We speak to Data Center Journal about how data centers are evolving and the industry shift to the edge.
As data volumes grow, data centers must evolve. These facilities are known in some circles as the “digital core,” and as such they are having to adopt to an increasing array of technologies. Large technology vendors also tend to say they care about their customers, and perhaps they do, but they’re also very keen to sell their wares, from servers to network infrastructure. Add the discussions about being at “the edge” and you’ll find yourself in a jungle that’s becoming harder to navigate.
What you’ll find, though, is that data volumes will increase, and research on the web suggests that digital transformation and the Internet of Things (IoT) are helping drive this trend. Richard Harris, executive editor of App Developer Magazine, went so far as to suggest in December 2016 that “in 2017, we will create more data than ever before, creating new challenges around consuming that data to make strategic and tactical decisions.”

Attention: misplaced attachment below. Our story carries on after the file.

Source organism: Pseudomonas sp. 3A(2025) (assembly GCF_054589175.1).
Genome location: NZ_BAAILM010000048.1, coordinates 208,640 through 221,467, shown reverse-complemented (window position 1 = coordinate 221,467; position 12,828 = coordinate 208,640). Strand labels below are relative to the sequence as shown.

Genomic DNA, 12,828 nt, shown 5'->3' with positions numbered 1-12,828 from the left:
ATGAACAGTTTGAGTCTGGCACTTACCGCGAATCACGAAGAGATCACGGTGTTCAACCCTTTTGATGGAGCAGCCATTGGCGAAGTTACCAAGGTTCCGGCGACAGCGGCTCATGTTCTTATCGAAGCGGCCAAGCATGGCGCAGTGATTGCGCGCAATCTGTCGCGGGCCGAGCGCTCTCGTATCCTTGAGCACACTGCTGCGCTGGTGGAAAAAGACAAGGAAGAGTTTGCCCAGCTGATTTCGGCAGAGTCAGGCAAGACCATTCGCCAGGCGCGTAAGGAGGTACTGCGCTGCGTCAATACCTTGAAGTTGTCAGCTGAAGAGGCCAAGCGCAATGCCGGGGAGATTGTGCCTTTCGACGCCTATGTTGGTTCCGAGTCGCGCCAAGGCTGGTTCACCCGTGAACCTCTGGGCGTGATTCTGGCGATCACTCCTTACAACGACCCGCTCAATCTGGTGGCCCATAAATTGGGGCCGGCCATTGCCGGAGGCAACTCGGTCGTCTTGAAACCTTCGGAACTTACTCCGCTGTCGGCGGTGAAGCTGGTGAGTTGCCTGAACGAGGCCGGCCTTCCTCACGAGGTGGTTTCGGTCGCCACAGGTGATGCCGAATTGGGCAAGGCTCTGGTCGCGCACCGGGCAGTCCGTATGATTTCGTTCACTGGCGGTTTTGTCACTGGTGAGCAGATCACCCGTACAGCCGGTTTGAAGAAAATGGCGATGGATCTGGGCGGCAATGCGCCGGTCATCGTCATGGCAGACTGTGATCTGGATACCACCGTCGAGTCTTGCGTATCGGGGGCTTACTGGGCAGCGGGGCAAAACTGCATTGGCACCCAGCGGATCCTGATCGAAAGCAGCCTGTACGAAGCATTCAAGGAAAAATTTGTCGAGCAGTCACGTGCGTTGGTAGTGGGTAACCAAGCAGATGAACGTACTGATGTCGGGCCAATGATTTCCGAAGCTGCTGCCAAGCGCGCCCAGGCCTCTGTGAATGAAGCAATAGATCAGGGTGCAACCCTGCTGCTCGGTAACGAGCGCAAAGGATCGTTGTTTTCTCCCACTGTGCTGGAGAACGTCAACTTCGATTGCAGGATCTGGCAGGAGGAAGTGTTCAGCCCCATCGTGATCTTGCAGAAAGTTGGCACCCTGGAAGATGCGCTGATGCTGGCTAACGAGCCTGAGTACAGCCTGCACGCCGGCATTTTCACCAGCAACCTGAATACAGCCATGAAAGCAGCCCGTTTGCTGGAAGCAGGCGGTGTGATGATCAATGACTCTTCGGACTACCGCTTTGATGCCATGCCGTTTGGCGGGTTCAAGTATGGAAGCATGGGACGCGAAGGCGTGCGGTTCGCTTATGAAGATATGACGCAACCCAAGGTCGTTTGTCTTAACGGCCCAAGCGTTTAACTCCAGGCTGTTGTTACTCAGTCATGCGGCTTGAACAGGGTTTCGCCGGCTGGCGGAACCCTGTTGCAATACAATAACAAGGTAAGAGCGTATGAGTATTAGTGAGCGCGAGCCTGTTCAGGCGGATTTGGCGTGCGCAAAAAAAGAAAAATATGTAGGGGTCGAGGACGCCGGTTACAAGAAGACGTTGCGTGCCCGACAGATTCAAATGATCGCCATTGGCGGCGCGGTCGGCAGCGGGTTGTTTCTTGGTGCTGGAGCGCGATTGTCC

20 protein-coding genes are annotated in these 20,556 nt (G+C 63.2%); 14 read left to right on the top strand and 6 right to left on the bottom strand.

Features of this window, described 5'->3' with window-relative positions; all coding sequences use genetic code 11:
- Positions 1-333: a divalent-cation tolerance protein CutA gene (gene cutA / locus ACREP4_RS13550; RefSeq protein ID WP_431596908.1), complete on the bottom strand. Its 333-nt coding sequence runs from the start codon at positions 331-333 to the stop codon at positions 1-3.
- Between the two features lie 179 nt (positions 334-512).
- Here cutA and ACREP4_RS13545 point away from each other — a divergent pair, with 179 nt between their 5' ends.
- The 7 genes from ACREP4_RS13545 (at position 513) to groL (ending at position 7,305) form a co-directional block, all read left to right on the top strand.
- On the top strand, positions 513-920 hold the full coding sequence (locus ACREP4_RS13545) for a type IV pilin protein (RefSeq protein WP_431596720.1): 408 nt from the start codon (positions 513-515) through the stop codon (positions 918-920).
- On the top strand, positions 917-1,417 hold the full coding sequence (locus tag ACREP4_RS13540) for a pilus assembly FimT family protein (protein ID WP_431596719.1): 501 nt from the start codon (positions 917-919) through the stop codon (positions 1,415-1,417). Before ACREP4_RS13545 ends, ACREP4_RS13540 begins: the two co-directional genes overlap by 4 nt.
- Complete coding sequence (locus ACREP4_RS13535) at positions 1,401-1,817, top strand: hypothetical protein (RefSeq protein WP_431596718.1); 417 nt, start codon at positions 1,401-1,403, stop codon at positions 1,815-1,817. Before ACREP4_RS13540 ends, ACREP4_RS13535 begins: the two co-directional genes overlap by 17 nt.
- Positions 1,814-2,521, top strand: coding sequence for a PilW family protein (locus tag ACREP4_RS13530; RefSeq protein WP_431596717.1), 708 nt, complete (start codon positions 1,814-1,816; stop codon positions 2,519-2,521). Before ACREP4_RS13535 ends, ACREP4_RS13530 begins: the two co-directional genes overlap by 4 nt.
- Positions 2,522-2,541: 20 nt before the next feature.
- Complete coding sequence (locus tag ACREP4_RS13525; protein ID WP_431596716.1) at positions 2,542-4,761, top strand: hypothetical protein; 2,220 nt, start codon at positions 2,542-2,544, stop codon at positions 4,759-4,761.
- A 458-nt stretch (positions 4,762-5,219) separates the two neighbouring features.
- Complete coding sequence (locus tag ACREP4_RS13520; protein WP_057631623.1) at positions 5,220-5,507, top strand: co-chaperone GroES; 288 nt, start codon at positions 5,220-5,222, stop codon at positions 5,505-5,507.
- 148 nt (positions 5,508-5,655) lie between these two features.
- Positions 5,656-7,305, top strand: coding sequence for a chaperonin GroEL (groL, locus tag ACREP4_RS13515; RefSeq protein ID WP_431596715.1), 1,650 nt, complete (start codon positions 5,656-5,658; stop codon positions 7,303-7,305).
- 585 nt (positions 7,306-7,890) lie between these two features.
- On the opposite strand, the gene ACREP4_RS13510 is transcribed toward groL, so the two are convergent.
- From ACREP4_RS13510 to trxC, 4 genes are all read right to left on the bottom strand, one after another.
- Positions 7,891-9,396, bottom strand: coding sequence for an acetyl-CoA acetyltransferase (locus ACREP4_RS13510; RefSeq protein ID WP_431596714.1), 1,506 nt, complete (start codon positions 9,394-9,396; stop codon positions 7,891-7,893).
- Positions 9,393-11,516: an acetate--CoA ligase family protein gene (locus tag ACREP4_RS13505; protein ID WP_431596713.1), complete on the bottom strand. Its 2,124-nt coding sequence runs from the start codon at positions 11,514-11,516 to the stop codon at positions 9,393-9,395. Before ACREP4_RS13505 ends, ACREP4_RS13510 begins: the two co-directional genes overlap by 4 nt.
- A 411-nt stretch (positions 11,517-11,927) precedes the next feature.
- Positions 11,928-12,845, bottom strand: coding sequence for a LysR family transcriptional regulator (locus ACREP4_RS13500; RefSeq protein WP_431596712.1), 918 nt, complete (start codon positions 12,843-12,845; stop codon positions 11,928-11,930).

“The key to creating the future data center is for vendors to offer customers what they need today to meet tomorrow’s needs. You need not replace all of your legacy infrastructure for the latest technology. You can achieve much with what you already have.”
– David Trossell, CEO Bridgeworks, LTD
By contrast, TechTarget defines edge computing as “a distributed information technology (IT) architecture in which client data is processed at the periphery of the network, as close to the originating source as possible. The move toward edge computing is driven by mobile computing, the decreasing cost of computer components and the sheer number of networked devices in the internet of things (IoT).”
An argument for edge data centers and edge computing generally is that it can help to reduce the impact of network latency to the edge user or process. But it doesn’t solve the problem of getting the data to and from the edge in the first place. Even so, just because the data is distributed across both the edge and the core, data-protection policies still apply, and perhaps more so. Ideally, data should be stored and backed up in at least three different data centers or disaster-recovery sites.
Many organizations make the mistake of storing data too close to a circle of disruption to mitigate the effects of throughput latency. Doing so can lead to a total disaster should the worst happen. Now there’s no need to place all of your eggs in one basket. Data-acceleration solutions enable you to mitigate the effects of data and network latency, speed up data flows, and reduce packet loss at a distance. The result is better data flow to and from the edge as well as between data cores.